Available on: Night School
I never picked up a copy of their second, limited cassette release Meet Lord Prince ‘I’ Infinito, but I can attest to being a fan of Yong Yong’s debut album Love. References were made that it was very similar – possibly too similar – to Hype Williams, but I didn’t really care. Love was great for the fact that, as with any other tape release I tend to enjoy, it played with the non sequiturs that the format encourages. Strange instruments were grouped, things happened unexpectedly or changed without warning, ideas were dragged out to extremes only to finish abruptly or end inexplicably as a new idea was being introduced.
This, however, isn’t quite the case with the group’s third album Greatest It’s. The sedated mood remains, still constructed from bare keyboards, ramshackle lo-fi beats and guitars, with bursts of hip hop and r’n’b samples spliced among them. But the wandering, jarring style has now been replaced by more discrete tracks with definite beginnings and ends, the layers and ideas within them tighter. It’s also easy to notice the improvement to production. Tape hiss, amp hum and splashy digital artefacts still exist but, with their sources pushed through EQ and compression, these are now isolated in the mix as an aesthetic choice. A kind of ‘meta-demo’, if you will.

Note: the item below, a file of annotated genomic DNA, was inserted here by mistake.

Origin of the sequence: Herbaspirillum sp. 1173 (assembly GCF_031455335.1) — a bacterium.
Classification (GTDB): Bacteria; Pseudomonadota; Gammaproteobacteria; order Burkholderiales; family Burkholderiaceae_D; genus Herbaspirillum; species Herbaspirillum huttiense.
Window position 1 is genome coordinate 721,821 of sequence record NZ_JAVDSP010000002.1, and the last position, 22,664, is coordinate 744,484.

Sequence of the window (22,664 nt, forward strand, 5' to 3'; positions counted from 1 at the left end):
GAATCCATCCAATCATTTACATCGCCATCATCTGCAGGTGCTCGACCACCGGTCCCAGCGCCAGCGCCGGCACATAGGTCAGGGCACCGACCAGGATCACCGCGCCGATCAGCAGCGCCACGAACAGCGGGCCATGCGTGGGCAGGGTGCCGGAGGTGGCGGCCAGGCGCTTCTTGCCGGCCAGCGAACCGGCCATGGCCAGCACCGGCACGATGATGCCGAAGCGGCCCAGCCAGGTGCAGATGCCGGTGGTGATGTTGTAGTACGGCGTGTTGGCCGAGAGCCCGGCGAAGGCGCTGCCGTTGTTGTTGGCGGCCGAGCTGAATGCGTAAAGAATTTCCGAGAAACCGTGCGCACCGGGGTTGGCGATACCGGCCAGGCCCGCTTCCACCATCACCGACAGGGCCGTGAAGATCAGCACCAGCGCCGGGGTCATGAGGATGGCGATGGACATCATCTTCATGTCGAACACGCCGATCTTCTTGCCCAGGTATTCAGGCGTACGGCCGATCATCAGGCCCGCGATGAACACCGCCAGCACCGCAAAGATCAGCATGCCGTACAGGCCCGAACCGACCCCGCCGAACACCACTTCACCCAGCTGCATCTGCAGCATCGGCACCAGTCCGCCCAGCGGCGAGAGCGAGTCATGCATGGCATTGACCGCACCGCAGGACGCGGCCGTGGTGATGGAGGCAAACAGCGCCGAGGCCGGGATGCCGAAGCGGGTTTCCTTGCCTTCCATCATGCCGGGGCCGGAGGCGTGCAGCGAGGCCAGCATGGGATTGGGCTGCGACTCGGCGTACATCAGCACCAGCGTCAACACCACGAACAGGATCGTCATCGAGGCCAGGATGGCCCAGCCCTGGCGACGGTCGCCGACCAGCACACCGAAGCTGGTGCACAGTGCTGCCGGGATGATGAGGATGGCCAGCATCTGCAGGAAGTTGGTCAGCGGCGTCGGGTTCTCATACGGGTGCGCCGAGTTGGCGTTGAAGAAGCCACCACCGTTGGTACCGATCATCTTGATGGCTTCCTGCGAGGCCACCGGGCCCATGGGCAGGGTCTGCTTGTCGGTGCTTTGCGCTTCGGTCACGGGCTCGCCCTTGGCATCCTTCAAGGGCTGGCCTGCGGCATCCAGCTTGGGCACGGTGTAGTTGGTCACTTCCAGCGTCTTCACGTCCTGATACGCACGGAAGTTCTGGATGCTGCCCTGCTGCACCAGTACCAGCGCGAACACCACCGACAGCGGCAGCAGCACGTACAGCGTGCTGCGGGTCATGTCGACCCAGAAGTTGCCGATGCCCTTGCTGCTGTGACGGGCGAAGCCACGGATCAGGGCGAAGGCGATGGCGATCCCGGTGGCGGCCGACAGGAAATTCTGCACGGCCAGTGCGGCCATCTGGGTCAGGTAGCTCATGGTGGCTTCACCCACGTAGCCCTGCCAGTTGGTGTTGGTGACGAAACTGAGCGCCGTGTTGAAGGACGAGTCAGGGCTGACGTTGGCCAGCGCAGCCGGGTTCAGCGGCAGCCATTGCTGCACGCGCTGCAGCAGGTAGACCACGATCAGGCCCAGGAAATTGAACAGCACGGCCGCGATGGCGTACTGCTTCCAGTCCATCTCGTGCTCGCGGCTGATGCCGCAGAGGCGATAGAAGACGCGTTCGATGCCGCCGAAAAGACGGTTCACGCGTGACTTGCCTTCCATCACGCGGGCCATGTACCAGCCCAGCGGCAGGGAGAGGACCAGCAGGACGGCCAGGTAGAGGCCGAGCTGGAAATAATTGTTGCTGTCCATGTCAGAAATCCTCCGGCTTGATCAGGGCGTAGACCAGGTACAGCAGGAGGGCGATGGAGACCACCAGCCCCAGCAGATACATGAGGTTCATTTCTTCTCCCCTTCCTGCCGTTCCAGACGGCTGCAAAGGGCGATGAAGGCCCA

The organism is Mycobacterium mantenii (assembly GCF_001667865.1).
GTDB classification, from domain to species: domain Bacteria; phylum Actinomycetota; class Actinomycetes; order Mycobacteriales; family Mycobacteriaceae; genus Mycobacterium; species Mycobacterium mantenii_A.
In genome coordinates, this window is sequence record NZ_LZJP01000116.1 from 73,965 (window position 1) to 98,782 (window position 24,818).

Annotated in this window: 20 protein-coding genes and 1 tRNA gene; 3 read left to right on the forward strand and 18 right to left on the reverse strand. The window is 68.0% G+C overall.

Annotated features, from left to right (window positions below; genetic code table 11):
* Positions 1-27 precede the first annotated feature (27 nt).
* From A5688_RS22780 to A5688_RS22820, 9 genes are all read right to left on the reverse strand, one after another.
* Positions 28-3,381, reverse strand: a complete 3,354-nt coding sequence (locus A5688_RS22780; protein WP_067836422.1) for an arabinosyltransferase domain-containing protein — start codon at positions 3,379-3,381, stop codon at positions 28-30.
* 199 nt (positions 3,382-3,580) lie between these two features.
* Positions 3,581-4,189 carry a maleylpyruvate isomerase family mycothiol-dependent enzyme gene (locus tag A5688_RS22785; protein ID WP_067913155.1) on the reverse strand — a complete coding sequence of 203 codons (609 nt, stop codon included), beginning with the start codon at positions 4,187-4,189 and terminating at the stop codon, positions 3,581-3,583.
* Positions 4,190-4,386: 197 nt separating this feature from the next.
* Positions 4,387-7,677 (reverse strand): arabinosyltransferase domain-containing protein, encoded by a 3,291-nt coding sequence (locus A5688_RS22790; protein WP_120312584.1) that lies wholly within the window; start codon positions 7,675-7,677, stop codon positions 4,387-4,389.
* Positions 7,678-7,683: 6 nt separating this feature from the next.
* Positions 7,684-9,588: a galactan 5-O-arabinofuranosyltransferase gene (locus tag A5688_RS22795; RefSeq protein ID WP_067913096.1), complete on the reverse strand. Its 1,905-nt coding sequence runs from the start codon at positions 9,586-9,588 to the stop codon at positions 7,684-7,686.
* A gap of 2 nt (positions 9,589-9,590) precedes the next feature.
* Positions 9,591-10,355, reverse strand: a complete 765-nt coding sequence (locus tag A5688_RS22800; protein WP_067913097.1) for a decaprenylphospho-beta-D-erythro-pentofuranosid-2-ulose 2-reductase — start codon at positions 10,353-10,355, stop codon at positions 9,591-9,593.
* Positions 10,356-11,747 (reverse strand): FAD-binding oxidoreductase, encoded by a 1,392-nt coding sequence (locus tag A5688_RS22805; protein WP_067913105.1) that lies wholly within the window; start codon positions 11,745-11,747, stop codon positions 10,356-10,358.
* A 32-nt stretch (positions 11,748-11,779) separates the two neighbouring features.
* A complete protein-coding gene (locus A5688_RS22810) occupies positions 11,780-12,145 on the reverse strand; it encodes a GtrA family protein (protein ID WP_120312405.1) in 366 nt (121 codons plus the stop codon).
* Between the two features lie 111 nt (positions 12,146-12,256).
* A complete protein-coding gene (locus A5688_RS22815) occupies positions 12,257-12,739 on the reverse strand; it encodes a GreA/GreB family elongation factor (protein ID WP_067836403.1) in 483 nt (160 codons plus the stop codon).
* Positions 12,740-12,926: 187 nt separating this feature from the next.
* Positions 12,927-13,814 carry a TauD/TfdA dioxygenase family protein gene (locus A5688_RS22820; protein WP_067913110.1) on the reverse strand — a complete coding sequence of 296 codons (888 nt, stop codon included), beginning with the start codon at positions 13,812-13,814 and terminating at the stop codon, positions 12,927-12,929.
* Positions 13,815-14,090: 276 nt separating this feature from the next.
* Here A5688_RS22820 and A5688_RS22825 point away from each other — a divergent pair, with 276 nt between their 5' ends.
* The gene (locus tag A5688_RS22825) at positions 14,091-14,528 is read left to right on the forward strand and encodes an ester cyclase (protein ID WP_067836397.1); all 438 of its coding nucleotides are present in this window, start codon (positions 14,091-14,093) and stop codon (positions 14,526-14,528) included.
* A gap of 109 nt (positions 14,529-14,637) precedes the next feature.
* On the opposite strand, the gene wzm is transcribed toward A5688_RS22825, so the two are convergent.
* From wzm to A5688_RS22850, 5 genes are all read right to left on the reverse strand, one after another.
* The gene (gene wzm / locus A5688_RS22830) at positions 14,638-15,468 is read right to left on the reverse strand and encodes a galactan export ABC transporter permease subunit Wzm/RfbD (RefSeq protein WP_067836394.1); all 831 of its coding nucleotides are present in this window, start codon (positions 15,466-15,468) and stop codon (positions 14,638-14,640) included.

Is it a little overproduced? Possibly. But Greatest It’s still has plenty of nuanced expression, from noise-littered videocast poetry (‘The Alley’) and Fennesz-on-a-budget harmonic noise (‘Umami’, ‘Cobraz’), to bedroom-made Badalamenti (‘Troubles’) and B-movie scores (‘New Castle’ and ‘Oieras’ – weirdly reminiscent of Quarta 330’s remix of Kode9’s Nine Samurai). Beat-driven numbers ‘Sesamstraat’, ‘Tocha’, ‘Faixa Oito’ and ‘Noquia’ all bubble with gritty warmth, pleasantly drunk.
Overall, it’s full of idiosyncrasies that are impossible not to like, but the album would have been more compelling left half boiled – if they’d arranged and recorded their tracks in a less appetising fashion, scraped them over each other afterwards. Still, for anyone seeking something more compacted than a rewindable set of rough jams, Greatest It’s is a humble collection of well-constructed oddities.